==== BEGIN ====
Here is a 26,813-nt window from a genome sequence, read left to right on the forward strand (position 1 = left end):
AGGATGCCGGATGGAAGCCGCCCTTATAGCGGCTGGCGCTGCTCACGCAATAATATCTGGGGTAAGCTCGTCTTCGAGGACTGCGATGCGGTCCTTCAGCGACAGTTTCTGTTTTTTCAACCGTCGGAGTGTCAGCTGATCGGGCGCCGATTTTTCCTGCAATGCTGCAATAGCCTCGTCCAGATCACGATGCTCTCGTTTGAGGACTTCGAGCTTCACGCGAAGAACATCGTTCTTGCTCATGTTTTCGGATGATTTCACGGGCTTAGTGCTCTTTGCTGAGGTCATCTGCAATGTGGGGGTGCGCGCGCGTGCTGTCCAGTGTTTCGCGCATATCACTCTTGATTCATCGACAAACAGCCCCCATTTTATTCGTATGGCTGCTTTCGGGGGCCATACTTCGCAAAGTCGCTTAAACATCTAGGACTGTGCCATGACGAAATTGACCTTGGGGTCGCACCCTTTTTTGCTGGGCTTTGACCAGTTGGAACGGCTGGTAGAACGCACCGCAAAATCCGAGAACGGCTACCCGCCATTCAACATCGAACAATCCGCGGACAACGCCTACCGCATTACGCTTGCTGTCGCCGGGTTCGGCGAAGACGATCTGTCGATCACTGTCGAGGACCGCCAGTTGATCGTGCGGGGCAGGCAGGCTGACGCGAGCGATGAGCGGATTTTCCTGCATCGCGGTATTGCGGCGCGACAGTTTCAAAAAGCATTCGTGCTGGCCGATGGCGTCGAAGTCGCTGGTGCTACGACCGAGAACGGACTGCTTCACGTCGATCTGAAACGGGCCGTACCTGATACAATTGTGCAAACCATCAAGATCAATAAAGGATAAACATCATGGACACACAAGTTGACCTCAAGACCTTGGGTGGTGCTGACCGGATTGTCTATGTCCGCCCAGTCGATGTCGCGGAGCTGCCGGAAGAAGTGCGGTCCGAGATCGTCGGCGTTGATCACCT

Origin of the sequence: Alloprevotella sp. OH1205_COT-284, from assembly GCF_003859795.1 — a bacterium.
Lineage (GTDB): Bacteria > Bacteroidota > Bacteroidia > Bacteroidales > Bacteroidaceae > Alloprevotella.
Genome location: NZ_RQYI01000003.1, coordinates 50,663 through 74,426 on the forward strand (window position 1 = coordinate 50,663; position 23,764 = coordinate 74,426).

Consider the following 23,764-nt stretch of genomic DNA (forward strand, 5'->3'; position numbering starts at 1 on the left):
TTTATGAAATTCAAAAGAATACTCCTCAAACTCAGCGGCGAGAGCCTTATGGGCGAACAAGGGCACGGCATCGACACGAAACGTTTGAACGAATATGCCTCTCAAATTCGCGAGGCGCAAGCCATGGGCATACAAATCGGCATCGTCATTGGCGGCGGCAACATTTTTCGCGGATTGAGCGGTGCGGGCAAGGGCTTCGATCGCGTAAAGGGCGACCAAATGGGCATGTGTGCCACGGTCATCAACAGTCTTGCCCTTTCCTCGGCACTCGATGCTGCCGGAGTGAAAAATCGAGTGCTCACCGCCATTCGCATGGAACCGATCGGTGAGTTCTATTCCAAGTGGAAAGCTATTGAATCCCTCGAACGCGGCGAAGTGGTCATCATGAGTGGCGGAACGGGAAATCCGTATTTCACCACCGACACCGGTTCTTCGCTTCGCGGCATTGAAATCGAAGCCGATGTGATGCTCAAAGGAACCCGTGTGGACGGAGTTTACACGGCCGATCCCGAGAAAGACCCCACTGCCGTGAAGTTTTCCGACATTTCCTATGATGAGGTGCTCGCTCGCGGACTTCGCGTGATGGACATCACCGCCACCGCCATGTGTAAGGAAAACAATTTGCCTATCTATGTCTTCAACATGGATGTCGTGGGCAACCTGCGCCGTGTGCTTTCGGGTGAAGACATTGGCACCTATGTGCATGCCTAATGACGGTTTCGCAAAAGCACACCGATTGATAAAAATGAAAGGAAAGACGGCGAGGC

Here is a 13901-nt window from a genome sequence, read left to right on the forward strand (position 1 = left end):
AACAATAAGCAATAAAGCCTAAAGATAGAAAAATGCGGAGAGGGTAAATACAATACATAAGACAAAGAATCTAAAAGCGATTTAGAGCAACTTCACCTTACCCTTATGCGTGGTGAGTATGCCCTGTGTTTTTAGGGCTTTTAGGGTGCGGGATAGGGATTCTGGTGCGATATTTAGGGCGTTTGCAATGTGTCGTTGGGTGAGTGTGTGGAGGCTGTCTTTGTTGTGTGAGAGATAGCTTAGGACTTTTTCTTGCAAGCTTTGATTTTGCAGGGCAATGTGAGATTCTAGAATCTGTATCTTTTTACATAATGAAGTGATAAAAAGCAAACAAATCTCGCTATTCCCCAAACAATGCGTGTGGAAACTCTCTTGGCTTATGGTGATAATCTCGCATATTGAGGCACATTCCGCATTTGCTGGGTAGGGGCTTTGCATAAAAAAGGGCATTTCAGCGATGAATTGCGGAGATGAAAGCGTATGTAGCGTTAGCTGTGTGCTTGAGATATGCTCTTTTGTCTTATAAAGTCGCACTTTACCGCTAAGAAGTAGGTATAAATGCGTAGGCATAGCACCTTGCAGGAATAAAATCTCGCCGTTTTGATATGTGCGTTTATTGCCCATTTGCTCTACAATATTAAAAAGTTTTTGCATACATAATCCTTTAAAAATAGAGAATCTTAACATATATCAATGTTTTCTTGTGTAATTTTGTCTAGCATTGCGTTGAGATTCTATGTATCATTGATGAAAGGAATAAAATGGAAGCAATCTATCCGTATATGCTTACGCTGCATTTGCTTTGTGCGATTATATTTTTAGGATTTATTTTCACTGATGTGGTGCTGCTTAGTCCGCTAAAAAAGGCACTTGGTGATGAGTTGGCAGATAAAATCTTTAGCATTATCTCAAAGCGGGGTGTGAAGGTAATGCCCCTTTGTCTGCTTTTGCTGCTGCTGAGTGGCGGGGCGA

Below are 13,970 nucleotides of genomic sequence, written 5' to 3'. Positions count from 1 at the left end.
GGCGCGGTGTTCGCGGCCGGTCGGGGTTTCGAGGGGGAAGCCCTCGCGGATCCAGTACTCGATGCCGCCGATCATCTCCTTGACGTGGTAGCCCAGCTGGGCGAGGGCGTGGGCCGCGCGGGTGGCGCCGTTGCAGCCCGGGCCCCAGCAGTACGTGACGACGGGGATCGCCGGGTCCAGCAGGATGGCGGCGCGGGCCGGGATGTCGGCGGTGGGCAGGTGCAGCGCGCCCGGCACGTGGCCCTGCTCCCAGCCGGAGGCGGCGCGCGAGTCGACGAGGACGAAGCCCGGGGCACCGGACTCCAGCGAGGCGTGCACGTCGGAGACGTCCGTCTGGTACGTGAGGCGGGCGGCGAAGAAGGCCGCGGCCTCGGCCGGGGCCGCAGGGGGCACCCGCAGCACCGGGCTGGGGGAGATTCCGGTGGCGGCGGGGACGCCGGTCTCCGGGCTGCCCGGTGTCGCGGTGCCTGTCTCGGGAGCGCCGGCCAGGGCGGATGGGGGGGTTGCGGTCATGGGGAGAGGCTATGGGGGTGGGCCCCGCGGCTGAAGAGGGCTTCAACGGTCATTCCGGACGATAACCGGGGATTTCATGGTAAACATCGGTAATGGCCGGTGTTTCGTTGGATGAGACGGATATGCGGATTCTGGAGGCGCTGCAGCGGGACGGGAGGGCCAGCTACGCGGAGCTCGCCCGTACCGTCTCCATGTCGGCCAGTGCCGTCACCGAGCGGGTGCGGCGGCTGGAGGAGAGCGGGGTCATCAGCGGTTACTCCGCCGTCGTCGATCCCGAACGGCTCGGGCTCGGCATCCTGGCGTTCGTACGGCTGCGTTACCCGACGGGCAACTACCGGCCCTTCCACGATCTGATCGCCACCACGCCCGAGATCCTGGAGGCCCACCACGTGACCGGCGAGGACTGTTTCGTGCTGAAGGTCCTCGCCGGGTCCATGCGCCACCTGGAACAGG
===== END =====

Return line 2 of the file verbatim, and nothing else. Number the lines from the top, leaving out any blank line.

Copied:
AGGATGCCGGATGGAAGCCGCCCTTATAGCGGCTGGCGCTGCTCACGCAATAATATCTGGGGTAAGCTCGTCTTCGAGGACTGCGATGCGGTCCTTCAGCGACAGTTTCTGTTTTTTCAACCGTCGGAGTGTCAGCTGATCGGGCGCCGATTTTTCCTGCAATGCTGCAATAGCCTCGTCCAGATCACGATGCTCTCGTTTGAGGACTTCGAGCTTCACGCGAAGAACATCGTTCTTGCTCATGTTTTCGGATGATTTCACGGGCTTAGTGCTCTTTGCTGAGGTCATCTGCAATGTGGGGGTGCGCGCGCGTGCTGTCCAGTGTTTCGCGCATATCACTCTTGATTCATCGACAAACAGCCCCCATTTTATTCGTATGGCTGCTTTCGGGGGCCATACTTCGCAAAGTCGCTTAAACATCTAGGACTGTGCCATGACGAAATTGACCTTGGGGTCGCACCCTTTTTTGCTGGGCTTTGACCAGTTGGAACGGCTGGTAGAACGCACCGCAAAATCCGAGAACGGCTACCCGCCATTCAACATCGAACAATCCGCGGACAACGCCTACCGCATTACGCTTGCTGTCGCCGGGTTCGGCGAAGACGATCTGTCGATCACTGTCGAGGACCGCCAGTTGATCGTGCGGGGCAGGCAGGCTGACGCGAGCGATGAGCGGATTTTCCTGCATCGCGGTATTGCGGCGCGACAGTTTCAAAAAGCATTCGTGCTGGCCGATGGCGTCGAAGTCGCTGGTGCTACGACCGAGAACGGACTGCTTCACGTCGATCTGAAACGGGCCGTACCTGATACAATTGTGCAAACCATCAAGATCAATAAAGGATAAACATCATGGACACACAAGTTGACCTCAAGACCTTGGGTGGTGCTGACCGGATTGTCTATGTCCGCCCAGTCGATGTCGCGGAGCTGCCGGAAGAAGTGCGGTCCGAGATCGTCGGCGTTGATCACCT